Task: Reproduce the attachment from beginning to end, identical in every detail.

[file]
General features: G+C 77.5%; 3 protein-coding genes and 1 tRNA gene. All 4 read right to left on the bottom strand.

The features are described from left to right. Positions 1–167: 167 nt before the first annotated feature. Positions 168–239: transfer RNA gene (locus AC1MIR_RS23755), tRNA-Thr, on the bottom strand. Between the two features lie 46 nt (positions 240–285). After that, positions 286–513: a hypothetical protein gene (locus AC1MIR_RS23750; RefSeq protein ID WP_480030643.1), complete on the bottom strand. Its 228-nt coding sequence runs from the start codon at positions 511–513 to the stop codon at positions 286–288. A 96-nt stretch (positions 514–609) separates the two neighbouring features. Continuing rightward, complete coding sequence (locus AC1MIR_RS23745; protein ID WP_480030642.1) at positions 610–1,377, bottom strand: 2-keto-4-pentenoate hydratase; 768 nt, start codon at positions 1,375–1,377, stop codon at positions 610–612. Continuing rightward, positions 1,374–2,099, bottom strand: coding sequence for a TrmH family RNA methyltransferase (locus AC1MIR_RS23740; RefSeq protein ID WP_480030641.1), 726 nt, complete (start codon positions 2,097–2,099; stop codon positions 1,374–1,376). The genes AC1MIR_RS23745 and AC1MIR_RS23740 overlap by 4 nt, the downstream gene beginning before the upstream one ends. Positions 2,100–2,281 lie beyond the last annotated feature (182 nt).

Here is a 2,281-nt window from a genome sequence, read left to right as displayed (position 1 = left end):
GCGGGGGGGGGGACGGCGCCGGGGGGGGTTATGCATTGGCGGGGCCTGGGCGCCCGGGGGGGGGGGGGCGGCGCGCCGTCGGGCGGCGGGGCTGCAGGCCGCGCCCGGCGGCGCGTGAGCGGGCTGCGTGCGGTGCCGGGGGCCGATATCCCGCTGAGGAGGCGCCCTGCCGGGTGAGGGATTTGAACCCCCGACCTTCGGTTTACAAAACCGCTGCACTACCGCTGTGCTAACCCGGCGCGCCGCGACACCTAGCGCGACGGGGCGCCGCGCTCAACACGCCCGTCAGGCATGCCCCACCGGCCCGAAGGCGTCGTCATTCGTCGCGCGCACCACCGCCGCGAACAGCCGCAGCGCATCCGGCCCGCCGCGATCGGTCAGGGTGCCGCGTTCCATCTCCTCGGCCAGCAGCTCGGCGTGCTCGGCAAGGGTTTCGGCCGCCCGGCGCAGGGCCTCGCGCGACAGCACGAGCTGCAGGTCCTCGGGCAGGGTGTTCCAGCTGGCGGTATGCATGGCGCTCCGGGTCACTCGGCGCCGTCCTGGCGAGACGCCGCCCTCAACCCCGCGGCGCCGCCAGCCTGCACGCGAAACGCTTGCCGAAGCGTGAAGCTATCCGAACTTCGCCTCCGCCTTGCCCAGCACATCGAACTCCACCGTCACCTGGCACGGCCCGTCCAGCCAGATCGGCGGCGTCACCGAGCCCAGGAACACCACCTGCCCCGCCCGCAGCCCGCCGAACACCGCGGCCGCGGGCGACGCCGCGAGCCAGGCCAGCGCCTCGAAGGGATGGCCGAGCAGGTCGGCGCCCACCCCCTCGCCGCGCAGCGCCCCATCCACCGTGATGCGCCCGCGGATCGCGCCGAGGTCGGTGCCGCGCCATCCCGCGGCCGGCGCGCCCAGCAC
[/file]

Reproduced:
General features: G+C 77.5%; 3 protein-coding genes and 1 tRNA gene. All 4 read right to left on the bottom strand.

The features are described from left to right. Positions 1–167: 167 nt before the first annotated feature. Positions 168–239: transfer RNA gene (locus AC1MIR_RS23755), tRNA-Thr, on the bottom strand. Between the two features lie 46 nt (positions 240–285). After that, positions 286–513: a hypothetical protein gene (locus AC1MIR_RS23750; RefSeq protein ID WP_480030643.1), complete on the bottom strand. Its 228-nt coding sequence runs from the start codon at positions 511–513 to the stop codon at positions 286–288. A 96-nt stretch (positions 514–609) separates the two neighbouring features. Continuing rightward, complete coding sequence (locus AC1MIR_RS23745; protein ID WP_480030642.1) at positions 610–1,377, bottom strand: 2-keto-4-pentenoate hydratase; 768 nt, start codon at positions 1,375–1,377, stop codon at positions 610–612. Continuing rightward, positions 1,374–2,099, bottom strand: coding sequence for a TrmH family RNA methyltransferase (locus AC1MIR_RS23740; RefSeq protein ID WP_480030641.1), 726 nt, complete (start codon positions 2,097–2,099; stop codon positions 1,374–1,376). The genes AC1MIR_RS23745 and AC1MIR_RS23740 overlap by 4 nt, the downstream gene beginning before the upstream one ends. Positions 2,100–2,281 lie beyond the last annotated feature (182 nt).

Here is a 2,281-nt window from a genome sequence, read left to right as displayed (position 1 = left end):
GCGGGGGGGGGGACGGCGCCGGGGGGGGTTATGCATTGGCGGGGCCTGGGCGCCCGGGGGGGGGGGGGCGGCGCGCCGTCGGGCGGCGGGGCTGCAGGCCGCGCCCGGCGGCGCGTGAGCGGGCTGCGTGCGGTGCCGGGGGCCGATATCCCGCTGAGGAGGCGCCCTGCCGGGTGAGGGATTTGAACCCCCGACCTTCGGTTTACAAAACCGCTGCACTACCGCTGTGCTAACCCGGCGCGCCGCGACACCTAGCGCGACGGGGCGCCGCGCTCAACACGCCCGTCAGGCATGCCCCACCGGCCCGAAGGCGTCGTCATTCGTCGCGCGCACCACCGCCGCGAACAGCCGCAGCGCATCCGGCCCGCCGCGATCGGTCAGGGTGCCGCGTTCCATCTCCTCGGCCAGCAGCTCGGCGTGCTCGGCAAGGGTTTCGGCCGCCCGGCGCAGGGCCTCGCGCGACAGCACGAGCTGCAGGTCCTCGGGCAGGGTGTTCCAGCTGGCGGTATGCATGGCGCTCCGGGTCACTCGGCGCCGTCCTGGCGAGACGCCGCCCTCAACCCCGCGGCGCCGCCAGCCTGCACGCGAAACGCTTGCCGAAGCGTGAAGCTATCCGAACTTCGCCTCCGCCTTGCCCAGCACATCGAACTCCACCGTCACCTGGCACGGCCCGTCCAGCCAGATCGGCGGCGTCACCGAGCCCAGGAACACCACCTGCCCCGCCCGCAGCCCGCCGAACACCGCGGCCGCGGGCGACGCCGCGAGCCAGGCCAGCGCCTCGAAGGGATGGCCGAGCAGGTCGGCGCCCACCCCCTCGCCGCGCAGCGCCCCATCCACCGTGATGCGCCCGCGGATCGCGCCGAGGTCGGTGCCGCGCCATCCCGCGGCCGGCGCGCCCAGCAC